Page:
Each woodburning stove also has a data plate somewhere attached to the actual stove.  These are often on the back of a woodburning stove on a metal plate.  They are usually accessed by being able to slide the plate out from the back or on a short metal chain hooked on the back.  Some woodburning stoves have the data plate on the side of the stove. The manual of a stove often tells you where the data plate is located. The data plate has important information on such as the brand, heatoutput and date of manufacturing, which in turn tells you how old the stove is.

4. Carbon monoxide monitor

This is an essential part of every installation.  Many people still think that a woodburning stove is not in danger of giving off carbon monoxide but they can do if installed incorrectly, or if soot builds up in the chimney liner and is not cleaned away or if the chimney liner has eroded.  It is important for you to check that there is a carbon monoxide alarm installed in the same room as the woodburning stove.  And give it a quick test too to ensure that it has a battery in it.  Carbon monoxide alarms can safe your life and should be checked weekly alongside your smoke alarm.  Follow us on Twitter, Facebook or Instagram where we send out a weekly reminder  to test your smoke alarm and carbon monoxide alarm.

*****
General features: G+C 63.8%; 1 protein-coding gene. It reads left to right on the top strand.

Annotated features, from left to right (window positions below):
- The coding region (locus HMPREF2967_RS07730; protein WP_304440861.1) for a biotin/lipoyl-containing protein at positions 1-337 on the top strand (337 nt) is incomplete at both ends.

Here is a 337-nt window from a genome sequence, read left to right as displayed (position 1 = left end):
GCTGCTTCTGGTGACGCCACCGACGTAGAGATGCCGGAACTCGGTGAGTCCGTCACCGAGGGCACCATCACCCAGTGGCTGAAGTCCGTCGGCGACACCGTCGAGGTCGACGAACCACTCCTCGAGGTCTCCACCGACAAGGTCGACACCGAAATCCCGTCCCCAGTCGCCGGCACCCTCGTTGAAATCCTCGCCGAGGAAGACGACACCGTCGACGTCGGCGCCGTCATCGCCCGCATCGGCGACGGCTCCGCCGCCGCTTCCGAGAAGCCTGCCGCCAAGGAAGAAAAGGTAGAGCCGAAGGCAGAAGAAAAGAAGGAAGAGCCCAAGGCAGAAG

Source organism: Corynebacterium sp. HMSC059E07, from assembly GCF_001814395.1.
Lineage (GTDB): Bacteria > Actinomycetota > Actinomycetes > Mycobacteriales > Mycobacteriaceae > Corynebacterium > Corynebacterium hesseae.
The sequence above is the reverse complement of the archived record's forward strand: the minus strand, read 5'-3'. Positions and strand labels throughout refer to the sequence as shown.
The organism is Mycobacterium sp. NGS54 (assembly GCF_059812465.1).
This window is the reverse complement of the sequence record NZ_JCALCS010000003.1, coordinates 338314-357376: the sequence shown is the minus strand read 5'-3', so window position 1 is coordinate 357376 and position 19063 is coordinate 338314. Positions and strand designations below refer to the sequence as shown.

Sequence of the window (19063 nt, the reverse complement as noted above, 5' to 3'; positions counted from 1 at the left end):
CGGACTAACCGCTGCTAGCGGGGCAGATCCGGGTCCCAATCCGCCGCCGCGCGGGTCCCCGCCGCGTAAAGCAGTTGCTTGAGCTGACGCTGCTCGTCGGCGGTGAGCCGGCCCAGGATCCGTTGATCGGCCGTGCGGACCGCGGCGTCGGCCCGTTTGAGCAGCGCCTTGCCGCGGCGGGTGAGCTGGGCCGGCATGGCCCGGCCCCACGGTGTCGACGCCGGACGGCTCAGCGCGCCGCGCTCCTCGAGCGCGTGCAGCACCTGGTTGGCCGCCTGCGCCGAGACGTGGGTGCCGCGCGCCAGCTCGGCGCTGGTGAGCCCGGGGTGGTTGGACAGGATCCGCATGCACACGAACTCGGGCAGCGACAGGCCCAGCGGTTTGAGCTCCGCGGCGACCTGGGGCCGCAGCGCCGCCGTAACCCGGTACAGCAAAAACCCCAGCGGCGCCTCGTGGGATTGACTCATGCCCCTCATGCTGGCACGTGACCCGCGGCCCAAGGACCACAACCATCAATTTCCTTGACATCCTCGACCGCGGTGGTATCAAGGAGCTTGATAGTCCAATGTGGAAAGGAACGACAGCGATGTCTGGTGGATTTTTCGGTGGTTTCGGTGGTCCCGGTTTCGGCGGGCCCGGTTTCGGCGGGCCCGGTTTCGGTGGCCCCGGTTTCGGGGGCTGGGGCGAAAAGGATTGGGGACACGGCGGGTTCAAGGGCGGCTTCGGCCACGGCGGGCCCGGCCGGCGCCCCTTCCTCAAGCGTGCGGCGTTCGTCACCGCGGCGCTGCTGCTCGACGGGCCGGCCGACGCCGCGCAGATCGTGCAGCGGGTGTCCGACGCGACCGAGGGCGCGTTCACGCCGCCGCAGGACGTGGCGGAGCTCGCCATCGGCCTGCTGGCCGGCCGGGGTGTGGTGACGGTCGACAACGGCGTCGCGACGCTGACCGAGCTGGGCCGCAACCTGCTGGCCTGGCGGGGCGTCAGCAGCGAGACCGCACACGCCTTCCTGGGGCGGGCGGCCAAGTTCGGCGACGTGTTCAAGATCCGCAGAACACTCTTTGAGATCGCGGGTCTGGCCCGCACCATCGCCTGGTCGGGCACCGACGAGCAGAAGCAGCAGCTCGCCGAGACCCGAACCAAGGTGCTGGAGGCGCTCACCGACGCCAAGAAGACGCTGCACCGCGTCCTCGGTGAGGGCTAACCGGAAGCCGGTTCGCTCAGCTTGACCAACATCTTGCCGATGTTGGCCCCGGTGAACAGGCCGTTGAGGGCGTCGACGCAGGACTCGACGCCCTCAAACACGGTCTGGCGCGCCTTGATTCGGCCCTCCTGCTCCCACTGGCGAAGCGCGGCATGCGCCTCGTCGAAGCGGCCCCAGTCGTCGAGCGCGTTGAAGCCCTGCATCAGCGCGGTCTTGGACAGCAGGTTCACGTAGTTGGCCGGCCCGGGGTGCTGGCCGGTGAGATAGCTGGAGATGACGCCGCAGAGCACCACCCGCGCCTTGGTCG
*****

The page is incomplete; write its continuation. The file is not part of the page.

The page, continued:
Most importantly enjoy your new woodburning stove and the new home you have bought.  A woodburning stove is not only a great heat source in your home but a wonderful cozy way to relax on a cold, rainy day.